I started my obstetrics and gynecology rotation this week. Hence, why I have not been able to post anything in quite a while. The hours are a lot like surgery: I get up around 4:00 a.m. so that I can make it to the hospital by five o’clock. I’m usually there for about 12-14 hours. I then come home completely exhausted, study what I can in what little time I have remaining, and then fall asleep into an almost coma-like state. I worked all seven days this week which, after I get through the next week, I will have put in 13 days in a row. I worked more than 80 hours this week. And while that may seem like a lot, given that my residents were always in the hospital before I arrived and after I left, I am certain that they were putting in close to 90-100 hours.
My previous rotation, family medicine, spoiled me with its relaxed work schedule. I would get up around 8:00—8:30 if I didn’t feel like going in—and then would spend a leisurely eight hours in the office before coming home and chilling out for the rest of the day. Since I had had the bulk of the third-year curriculum prior to starting family medicine, outpatient primary care was a breeze to me. I never bothered studying; in fact, I only spent three days doing a half-assed attempt at practice questions so that I can get ready for the shelf exam. But now that I’m on ob/gyn, everything has changed.
When I woke up at 4:00 a.m. on Tuesday morning, I heard the awful sounds of a siren that for a few seconds I was convinced were coming from outside my window. I figured that an ambulance must be running down my street to bring the latest victim of a shooting to the nearby hospital. When I finally realized that the sound was coming from my own alarm clock, I was greatly annoyed at the misfortune I would have over the next six weeks.
Ob/gyn residents are a lot like surgery residents: they have terrible hours which violate federal work-hour rules, they get greatly annoyed at medical students and have a short temper, and they are so stressed from the work that is constantly dumped upon them by the hospital and the attending that I’m surprised one of them has not brought a gun into the workplace yet and started shooting up the nurses station.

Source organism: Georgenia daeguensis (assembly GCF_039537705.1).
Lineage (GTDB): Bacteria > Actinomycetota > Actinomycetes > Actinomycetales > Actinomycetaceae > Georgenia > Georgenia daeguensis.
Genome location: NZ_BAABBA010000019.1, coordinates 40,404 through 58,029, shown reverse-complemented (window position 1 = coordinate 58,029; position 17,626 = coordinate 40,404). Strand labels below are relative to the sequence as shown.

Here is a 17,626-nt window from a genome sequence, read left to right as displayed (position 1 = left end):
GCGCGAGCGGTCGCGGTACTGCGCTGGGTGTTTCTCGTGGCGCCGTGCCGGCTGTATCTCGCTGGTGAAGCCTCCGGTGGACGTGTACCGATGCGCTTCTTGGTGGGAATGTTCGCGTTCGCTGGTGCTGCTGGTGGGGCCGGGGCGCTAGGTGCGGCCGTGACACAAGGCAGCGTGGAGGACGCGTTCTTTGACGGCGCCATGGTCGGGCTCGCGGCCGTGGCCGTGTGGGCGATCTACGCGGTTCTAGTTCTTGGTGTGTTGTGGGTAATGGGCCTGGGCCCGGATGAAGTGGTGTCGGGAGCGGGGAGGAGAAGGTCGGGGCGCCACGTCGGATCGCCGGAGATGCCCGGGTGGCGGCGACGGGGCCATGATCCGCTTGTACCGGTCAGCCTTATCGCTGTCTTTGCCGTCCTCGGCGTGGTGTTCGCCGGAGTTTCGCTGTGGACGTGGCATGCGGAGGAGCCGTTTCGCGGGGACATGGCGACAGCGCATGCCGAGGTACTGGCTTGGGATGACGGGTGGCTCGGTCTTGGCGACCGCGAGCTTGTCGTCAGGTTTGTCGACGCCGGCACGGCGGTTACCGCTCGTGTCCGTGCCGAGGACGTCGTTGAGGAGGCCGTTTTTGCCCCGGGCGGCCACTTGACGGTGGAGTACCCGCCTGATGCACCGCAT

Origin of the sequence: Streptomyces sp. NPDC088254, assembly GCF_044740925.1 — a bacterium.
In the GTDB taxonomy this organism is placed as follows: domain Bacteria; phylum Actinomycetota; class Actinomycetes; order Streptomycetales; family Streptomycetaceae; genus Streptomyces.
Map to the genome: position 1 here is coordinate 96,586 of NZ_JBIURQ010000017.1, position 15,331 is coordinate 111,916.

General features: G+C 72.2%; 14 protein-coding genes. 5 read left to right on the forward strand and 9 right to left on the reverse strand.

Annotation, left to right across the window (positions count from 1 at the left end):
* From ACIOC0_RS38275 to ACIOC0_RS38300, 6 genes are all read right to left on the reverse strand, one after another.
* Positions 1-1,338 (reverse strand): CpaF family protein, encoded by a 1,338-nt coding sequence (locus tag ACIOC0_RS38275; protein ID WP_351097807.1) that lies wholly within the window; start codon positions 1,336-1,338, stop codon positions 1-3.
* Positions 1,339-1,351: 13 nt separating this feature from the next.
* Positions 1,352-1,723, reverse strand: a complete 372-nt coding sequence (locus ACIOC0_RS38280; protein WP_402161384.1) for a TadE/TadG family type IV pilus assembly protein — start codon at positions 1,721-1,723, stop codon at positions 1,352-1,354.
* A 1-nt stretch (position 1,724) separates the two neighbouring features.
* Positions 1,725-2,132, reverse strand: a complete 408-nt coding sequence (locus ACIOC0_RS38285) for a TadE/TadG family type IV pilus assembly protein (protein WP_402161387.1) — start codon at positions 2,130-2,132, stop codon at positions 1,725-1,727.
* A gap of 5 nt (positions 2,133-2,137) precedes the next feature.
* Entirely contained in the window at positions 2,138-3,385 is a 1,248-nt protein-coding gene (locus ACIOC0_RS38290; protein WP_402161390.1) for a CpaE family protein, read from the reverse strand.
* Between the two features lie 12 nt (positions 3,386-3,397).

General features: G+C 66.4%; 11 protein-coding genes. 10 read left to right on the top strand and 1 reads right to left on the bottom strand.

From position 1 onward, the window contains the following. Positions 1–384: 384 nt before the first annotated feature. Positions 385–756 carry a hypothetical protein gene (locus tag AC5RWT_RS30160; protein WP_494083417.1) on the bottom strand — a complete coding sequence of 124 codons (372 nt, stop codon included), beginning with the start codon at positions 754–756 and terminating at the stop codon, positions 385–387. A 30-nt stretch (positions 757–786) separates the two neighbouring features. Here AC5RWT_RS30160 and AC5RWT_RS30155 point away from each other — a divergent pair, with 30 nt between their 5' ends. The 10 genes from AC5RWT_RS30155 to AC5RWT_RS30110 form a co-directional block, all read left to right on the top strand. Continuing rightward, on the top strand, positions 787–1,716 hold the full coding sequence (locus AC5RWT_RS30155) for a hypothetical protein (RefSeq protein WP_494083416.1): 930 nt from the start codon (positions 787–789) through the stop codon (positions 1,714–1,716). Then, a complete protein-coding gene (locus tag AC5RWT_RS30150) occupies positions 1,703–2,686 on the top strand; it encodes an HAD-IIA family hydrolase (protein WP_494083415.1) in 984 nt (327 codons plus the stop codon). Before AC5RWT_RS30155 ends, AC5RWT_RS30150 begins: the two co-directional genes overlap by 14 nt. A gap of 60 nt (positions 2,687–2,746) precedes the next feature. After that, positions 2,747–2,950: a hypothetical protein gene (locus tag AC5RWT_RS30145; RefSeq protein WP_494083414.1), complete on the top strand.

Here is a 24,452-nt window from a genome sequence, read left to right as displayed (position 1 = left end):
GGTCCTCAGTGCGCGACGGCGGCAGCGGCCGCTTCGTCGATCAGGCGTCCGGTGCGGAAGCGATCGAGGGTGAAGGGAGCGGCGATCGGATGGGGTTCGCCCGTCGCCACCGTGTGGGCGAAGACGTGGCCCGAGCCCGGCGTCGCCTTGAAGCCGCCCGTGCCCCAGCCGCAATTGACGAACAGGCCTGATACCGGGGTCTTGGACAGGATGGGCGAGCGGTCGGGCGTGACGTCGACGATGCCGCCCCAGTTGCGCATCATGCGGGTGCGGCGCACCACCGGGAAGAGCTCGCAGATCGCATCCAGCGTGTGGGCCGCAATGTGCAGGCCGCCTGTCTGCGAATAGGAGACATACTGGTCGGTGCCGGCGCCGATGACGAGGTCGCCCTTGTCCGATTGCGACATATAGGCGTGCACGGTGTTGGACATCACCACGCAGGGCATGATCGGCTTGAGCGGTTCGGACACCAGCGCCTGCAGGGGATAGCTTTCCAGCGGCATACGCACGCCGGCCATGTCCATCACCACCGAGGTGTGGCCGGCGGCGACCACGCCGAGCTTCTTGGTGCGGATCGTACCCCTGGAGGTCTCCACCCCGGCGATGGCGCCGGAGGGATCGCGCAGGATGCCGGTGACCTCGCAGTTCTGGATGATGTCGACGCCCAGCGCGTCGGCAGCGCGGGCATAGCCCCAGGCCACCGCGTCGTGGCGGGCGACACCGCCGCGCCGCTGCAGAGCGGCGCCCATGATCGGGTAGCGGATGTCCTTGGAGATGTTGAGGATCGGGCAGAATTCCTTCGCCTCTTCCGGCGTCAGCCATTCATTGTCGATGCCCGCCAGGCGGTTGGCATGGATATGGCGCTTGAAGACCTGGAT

We try to break the monotony in this rotation by allowing students to work shifts in the emergency department, catching gynecological cases. I’ve mentioned before that my hospital serves as an urban walk-in clinic for many of the uninsured people of my city. In the past week, I have seen the 6—SIX!—people come to the emergency department solely to get a pregnancy test. They had no other complaints other than wondering whether or not they were carrying a baby. My resident, my new hero, tried to explain to these women that a trip to the emergency department costs almost $1000 for all of the laboratory work and eventual ultrasound that we would perform. These women, with their glazed over looks, just brushed off the notion that they should ever have to pay for health care. Two of them even became annoyed when my resident suggested that they could go to Walgreen’s and purchase a home pregnancy test for $10. One replied, “I just don’t have enough time in the day to go to the drugstore!” To which my resident replied, “Didn’t you just spend three hours and our waiting room? Driving to the drugstore, purchasing a urine pregnancy test, and then driving home certainly takes a lot less time.” But then again, why should any of these women care? Health care is free after all. Having the latest cell phone is more important than having insurance. And hell, while we’re at it, let’s not bother trying to use birth control to prevent another pregnancy anyway.